this.width = 800;
        this.height = 600;
        this.game = new Phaser.Game(this.width, this.height, Phaser.WEBGL, 'cartest');
        this.states = [];

        this.add(Game.Boot);
        this.add(Game.Loader, false);
        this.add(Game.World);
        this.start();
    },
    add: function (stateClass, clearWorld, clearCache) {
        this.game.state.add(stateClass.prototype.type, stateClass);
        this.states.push({
            state: stateClass.prototype.type,
            clearWorld: clearWorld,
            clearCache: clearCache
        });
    },
    start: function () {
        this.stateIndex = -1;
        this.next();
    },
    next: function () {
        var p = this.states[++this.stateIndex];
        this.game.state.start(p.state, p.clearWorld, p.clearCache);
    }
});

So this is the entry point for our phaser game. The constructor creates the phaser game object and adds all the game states. The add method will cache the parameters for the game.state.start method until we are ready to switch the state. The state order is completely linear in this example but it would be trivial create a branching structure that switches states conditionally if needed.

Here is the first state class. I created this jut as an example to show how the state switching works now. As you can see there is no need to keep track of which state is next. The order is already set in the Game.State class. All we are doing is calling the next() method to signal the state change.

ds.make.class({
    type: 'Game.Boot',
    create: function () {
        Game.State.next();
    }
});

The first task for our state manager is to display some graphic like a loading bar while the user waits for the game assets to load. The loading screen is a standard way to manage loading assets in a game. Here i'm just updating some text with the percentage loaded. Later we will load some loading screen assets and display an animated loading screen with a progress bar but for now this should give you the general idea.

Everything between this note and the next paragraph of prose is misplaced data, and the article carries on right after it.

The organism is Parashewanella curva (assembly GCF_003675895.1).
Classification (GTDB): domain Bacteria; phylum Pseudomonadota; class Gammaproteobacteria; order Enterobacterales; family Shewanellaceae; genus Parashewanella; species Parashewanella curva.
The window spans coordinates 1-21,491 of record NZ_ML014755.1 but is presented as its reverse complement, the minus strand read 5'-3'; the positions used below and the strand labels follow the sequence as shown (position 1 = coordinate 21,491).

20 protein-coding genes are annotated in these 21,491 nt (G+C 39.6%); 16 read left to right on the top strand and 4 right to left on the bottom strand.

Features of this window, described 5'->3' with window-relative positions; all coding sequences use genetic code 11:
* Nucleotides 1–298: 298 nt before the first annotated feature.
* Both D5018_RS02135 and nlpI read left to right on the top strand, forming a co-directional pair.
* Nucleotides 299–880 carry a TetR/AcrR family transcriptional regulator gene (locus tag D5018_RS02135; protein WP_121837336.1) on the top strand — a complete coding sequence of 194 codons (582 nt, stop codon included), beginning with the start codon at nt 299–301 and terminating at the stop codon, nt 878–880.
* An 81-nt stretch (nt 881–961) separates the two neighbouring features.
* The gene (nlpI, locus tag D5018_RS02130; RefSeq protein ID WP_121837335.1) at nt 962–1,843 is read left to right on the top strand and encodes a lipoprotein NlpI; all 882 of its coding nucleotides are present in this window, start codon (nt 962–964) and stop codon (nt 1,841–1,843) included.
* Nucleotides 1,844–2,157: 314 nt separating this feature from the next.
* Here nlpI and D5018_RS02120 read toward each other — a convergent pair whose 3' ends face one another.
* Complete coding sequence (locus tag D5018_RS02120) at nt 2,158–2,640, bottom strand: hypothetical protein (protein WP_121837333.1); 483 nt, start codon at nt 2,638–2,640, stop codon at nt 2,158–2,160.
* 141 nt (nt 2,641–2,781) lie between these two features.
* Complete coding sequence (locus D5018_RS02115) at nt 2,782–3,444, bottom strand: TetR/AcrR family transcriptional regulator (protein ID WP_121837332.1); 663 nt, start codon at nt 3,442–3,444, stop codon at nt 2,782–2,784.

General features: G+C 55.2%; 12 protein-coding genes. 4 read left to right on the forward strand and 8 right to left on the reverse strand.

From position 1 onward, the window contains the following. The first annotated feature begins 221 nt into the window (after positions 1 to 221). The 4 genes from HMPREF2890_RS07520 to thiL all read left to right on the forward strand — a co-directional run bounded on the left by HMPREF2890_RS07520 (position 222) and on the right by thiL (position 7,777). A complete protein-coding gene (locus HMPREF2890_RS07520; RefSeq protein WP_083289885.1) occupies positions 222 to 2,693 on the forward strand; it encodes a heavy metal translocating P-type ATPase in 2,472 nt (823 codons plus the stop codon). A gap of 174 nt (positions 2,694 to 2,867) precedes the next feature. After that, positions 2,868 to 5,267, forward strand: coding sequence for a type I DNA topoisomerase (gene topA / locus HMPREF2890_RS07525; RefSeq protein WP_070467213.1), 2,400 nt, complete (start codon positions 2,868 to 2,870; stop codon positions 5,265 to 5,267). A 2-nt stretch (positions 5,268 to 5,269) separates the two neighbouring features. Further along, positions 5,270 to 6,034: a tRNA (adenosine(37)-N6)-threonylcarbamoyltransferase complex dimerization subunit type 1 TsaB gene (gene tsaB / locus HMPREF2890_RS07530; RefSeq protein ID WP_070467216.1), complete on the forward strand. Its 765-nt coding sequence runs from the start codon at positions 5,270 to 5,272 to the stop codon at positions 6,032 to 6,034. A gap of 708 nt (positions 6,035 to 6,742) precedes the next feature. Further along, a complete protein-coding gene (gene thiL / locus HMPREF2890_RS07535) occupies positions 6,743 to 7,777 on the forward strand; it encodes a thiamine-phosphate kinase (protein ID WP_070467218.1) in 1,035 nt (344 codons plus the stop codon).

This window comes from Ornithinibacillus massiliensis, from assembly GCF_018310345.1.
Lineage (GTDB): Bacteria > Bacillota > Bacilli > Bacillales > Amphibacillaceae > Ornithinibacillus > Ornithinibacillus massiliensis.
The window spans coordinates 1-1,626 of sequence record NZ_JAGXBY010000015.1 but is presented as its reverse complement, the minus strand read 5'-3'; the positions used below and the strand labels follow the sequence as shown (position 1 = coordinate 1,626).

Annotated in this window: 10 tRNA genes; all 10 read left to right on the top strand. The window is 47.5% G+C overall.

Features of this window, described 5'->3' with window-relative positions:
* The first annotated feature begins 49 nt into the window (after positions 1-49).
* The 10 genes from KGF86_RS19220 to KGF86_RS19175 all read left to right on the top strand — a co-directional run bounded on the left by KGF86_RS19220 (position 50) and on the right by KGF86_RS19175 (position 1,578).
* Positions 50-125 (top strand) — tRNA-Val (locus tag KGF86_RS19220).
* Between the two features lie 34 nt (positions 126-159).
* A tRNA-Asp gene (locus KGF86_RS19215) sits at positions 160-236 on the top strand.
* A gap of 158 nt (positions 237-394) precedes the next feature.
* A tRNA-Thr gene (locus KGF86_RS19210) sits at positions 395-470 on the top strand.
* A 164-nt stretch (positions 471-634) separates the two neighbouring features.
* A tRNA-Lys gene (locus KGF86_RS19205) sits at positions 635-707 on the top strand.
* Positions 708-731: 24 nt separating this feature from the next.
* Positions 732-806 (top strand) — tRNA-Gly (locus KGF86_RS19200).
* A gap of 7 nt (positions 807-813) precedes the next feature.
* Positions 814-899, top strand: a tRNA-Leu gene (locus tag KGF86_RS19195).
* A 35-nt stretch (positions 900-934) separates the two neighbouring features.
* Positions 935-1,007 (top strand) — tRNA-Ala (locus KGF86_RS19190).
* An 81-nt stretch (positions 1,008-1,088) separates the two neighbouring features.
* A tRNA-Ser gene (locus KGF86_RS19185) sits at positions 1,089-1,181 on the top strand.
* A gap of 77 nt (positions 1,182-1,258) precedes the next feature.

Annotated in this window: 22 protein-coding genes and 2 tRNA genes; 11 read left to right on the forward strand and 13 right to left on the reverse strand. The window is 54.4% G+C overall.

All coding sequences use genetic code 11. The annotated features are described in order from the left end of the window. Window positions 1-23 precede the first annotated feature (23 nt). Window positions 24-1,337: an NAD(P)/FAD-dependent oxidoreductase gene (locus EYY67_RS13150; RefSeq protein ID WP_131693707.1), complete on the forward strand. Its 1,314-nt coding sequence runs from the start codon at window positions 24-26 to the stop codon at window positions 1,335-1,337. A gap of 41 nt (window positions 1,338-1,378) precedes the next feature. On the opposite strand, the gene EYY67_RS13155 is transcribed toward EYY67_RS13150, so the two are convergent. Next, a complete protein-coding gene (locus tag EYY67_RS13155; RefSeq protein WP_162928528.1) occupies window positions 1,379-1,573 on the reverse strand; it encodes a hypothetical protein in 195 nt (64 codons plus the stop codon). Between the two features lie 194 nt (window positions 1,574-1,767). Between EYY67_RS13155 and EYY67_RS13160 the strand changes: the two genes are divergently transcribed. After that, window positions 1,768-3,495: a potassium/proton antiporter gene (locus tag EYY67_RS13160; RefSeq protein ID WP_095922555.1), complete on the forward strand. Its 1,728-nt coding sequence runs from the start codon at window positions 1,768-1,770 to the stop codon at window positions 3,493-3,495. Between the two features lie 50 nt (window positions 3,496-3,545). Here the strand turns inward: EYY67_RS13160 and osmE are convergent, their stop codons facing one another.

ds.make.class({
    type: 'Game.Loader',
    preload: function() {
        var style = { font: "12px Lucida Console", fill: "#ffff44", align: "left" };
        this.text = this.game.add.text(5, 5, 'Loading...', style);
        this.text.fixedToCamera = true;
        // Load all the assets here
    },
    loadUpdate: function () {
        this.text.setText('Loading: ' + this.game.load.progress + '%');
    },
    create: function () {
        Game.State.next();
    }
});

Part 2 of this tutorial coming soon...

Tuesday, November 18, 2014

Combining Phaser and Three.js to make 2.5D games.

I wanted to incorporate 3D elements into a phaser game and since phaser does not support 3D I started looking at Three.js. Phaser and Three are both great game libraries on their own but individually neither one of them did everything that I wanted so I thought, why not combine them?

To see the demo in action click here.
here is the demo source code

Maybe I should take a step back for a moment. For those of you who don't know, Phaser is a great javascript game library for writing HTML5 games. It is based on PIXI.js as supports seamless canvas and webGL rendering of 2D games as well as tweening, tilemaps, sprites, collision detection, and physics. Three.js is another great javascript game library but unlike Phaser which only supports 2D, Three.js is designed to abstract away the complexities of working with 3D rendering in webGL.

The last library that I should mention is ds.oop. This is not a game library at all. It is a very lightweight abstraction layer for creating highly reusable classes in javascript. ds.oop streamlines object oriented programming in javascript by hiding all of the ugliness of inheritance and class creation in javascript and leaving you with a simple easy to maintain class object. Most importantly it just works. I highly recommend it for any javascript project.

Required Libraries: